Wednesday, November 20, 2013

Summary and Response to "Schools Would be Great if it Weren't For the Kids"

In “Schools Would be Great if it Weren't For the Kids” by Alfie Kohn informs readers that students are not being properly motivated for school because students do not like school, do not work hard, and do not do well. Kohn states that commentators are only looking to prove test scores and not to motivate the students themselves to do better overall. Students are losing interest in school and the stuff they learn because they look forwards to any rewards or avoiding any punishments that they might get in school. Economists say that motivation is only can be if there is a reward, but motivation can come from curiosity and ambition, parental expectations, the desire to get into a ‘good’ college, inspiring or intimidating teachers, and peer pressure. Kohn explains that schooling for some kids is only for working and being kind instead of discovering and learning something new.

“Schools Would be Great if it Weren't For the Kids” by Alfie Kohn is informing readers about the truth in saying critics are only looking to improve America’s education compared to global competition because students are forced to do all their different boring homework every night and do not have many fun, exciting, and motivational classes in the day. If students were more motivated in a curious and ambitious way than test grades would go up either way because students would be more excited to do better and earn better grades. Economists need to realize that bribes and threats for students are counterproductive in helping the student’s futures and test scores. It kills student’s motivation when they are bribed or threatened. They only think of the reward or punishment and not of learning and doing well in school. For example, if you were told if you did not get a good grade on a test than you would have to redo the class next year, then you would be more focused on not having to redo the class instead of attempting to learn more in class and being more interested in what you are learning. Students lose their main focus and goal of learning in school without being properly motivated by educators.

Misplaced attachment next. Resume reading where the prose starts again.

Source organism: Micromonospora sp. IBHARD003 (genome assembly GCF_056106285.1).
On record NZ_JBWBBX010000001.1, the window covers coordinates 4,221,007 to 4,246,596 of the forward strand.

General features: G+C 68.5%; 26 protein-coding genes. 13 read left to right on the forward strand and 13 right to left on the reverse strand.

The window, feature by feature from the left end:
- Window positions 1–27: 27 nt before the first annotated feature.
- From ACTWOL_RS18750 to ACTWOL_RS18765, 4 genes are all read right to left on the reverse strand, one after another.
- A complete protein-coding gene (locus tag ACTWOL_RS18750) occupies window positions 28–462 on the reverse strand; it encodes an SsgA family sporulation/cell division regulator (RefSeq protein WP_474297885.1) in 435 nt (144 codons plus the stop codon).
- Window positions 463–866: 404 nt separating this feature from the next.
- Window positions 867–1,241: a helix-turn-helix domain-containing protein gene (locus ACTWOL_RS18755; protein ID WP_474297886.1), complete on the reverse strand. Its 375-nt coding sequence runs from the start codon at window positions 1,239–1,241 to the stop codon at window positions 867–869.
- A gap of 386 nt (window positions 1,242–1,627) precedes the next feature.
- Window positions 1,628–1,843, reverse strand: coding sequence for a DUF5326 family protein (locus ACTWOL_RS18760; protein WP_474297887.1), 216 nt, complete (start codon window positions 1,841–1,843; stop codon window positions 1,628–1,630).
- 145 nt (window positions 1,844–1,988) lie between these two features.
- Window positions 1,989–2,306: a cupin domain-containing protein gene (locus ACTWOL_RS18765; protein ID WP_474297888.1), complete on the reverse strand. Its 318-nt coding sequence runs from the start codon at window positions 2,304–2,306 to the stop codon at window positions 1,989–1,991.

Wednesday, November 13, 2013

Summary and Response to "What Teachers Really Want to Tell Parents"

Ron Clark's Book The End of Molasses Classes
In “What Teachers Really Want to Tell Parents” by Ron Clark informs parents that teachers are quitting their jobs because parents are being too protective with their children and sometimes cause teachers to lose their jobs. Clark wants parents to know how the teachers feel when the parents ask if their child really did something or if they have an excuse for something. Clark states that some parents will have an excuse for their child not doing an assignment on time. The parent would say that their child needed to have some free time or they were busy even though they had time before that to finish the assignment. Parents need to listen to the teacher so they can work together and fix any dilemmas that they have. Parents need to be partners with the teacher and do what is right to help their child.
Ron Clark

Ron Clark’s “What Teachers Really Want to Tell Parents” is accurate

when he says parents are being over protective because the children need to learn from their mistakes and not be defended for everything they do. Clark writes that parents sometimes bring lawyers to school meetings that are dealing with their child. If parents would help the situation and admit that their child is doing something wrong then it would be a lot easier to find a solution to the problem instead of telling the teacher or thinking the teacher is inaccurate about their son. Teachers are having a hard time not getting in trouble or losing their job for simple human errors or over reacting parents. Clark wrote that he saw on the news that a teacher lost their job for trying to wash permanent marker off a child’s face and caused a red mark to be left behind. The parents got her fired for that simple thing that most teachers would have done. Parents need to ask for both sides of the story before going to conclusions on something their child told them. Children can over exaggerate and make something sound worse or different than it actually was. A child might say that their friend stole his phone but might leave out the fact that they originally stole their friend’s money and the friend wanted to get revenge. Overall, if parents do not assume that their child is perfect or near perfect than their child’s education could be better.